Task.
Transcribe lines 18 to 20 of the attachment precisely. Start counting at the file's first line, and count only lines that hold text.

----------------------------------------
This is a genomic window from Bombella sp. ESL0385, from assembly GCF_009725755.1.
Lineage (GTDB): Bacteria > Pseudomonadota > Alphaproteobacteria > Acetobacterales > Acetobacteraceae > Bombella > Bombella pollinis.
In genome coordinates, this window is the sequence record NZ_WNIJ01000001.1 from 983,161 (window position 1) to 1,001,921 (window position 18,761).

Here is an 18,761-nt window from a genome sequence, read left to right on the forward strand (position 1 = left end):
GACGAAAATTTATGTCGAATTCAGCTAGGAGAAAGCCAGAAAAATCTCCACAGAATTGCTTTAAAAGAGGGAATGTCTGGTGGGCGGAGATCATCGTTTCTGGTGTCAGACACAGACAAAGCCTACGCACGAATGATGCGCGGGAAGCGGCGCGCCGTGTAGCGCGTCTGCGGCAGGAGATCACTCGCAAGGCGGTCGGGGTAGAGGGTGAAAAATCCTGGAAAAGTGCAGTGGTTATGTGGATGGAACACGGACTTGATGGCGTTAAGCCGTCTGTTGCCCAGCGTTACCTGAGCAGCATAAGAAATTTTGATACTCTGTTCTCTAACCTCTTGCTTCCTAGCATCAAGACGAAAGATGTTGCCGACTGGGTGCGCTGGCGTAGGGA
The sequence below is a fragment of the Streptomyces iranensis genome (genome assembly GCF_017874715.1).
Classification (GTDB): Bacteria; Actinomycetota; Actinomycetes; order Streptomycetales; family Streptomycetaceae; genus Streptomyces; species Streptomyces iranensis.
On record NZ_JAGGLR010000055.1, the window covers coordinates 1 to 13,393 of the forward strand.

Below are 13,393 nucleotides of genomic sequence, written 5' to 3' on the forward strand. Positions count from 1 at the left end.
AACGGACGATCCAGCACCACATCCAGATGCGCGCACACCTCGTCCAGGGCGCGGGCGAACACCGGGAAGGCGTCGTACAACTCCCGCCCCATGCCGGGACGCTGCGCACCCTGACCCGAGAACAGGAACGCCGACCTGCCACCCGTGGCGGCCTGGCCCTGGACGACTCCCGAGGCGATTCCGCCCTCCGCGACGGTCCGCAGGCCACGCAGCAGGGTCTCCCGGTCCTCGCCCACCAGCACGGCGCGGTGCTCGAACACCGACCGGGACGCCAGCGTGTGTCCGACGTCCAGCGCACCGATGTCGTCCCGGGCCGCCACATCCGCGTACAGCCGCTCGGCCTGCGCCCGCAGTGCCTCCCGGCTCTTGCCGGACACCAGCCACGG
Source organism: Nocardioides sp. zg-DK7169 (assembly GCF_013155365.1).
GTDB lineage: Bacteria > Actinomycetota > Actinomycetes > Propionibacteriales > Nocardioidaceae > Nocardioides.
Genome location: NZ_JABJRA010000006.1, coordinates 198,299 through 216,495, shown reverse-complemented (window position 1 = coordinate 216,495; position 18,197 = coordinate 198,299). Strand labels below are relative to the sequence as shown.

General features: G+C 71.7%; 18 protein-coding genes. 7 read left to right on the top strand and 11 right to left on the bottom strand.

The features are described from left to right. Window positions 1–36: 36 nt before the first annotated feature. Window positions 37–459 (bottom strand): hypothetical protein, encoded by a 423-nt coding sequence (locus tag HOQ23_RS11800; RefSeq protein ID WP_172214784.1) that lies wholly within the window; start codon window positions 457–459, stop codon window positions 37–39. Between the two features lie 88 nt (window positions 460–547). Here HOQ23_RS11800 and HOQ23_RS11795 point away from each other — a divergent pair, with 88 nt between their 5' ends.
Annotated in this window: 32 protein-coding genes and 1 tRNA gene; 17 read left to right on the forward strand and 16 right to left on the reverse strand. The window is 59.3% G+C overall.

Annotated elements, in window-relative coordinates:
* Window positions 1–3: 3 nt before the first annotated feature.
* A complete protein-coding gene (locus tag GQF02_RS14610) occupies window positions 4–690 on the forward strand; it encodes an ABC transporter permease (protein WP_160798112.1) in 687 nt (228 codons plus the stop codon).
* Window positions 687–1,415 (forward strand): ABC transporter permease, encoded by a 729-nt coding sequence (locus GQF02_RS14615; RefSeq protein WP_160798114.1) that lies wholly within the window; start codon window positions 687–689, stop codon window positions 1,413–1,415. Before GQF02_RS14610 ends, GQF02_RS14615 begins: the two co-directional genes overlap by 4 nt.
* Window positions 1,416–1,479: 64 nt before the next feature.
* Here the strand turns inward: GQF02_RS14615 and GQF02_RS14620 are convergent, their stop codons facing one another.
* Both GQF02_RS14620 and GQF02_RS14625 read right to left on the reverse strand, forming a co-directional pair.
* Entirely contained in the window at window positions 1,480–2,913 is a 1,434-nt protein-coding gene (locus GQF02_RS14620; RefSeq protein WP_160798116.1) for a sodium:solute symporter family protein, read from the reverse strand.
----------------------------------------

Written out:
* Window positions 1–3: 3 nt before the first annotated feature.
* A complete protein-coding gene (locus tag GQF02_RS14610) occupies window positions 4–690 on the forward strand; it encodes an ABC transporter permease (protein WP_160798112.1) in 687 nt (228 codons plus the stop codon).
* Window positions 687–1,415 (forward strand): ABC transporter permease, encoded by a 729-nt coding sequence (locus GQF02_RS14615; RefSeq protein WP_160798114.1) that lies wholly within the window; start codon window positions 687–689, stop codon window positions 1,413–1,415. Before GQF02_RS14610 ends, GQF02_RS14615 begins: the two co-directional genes overlap by 4 nt.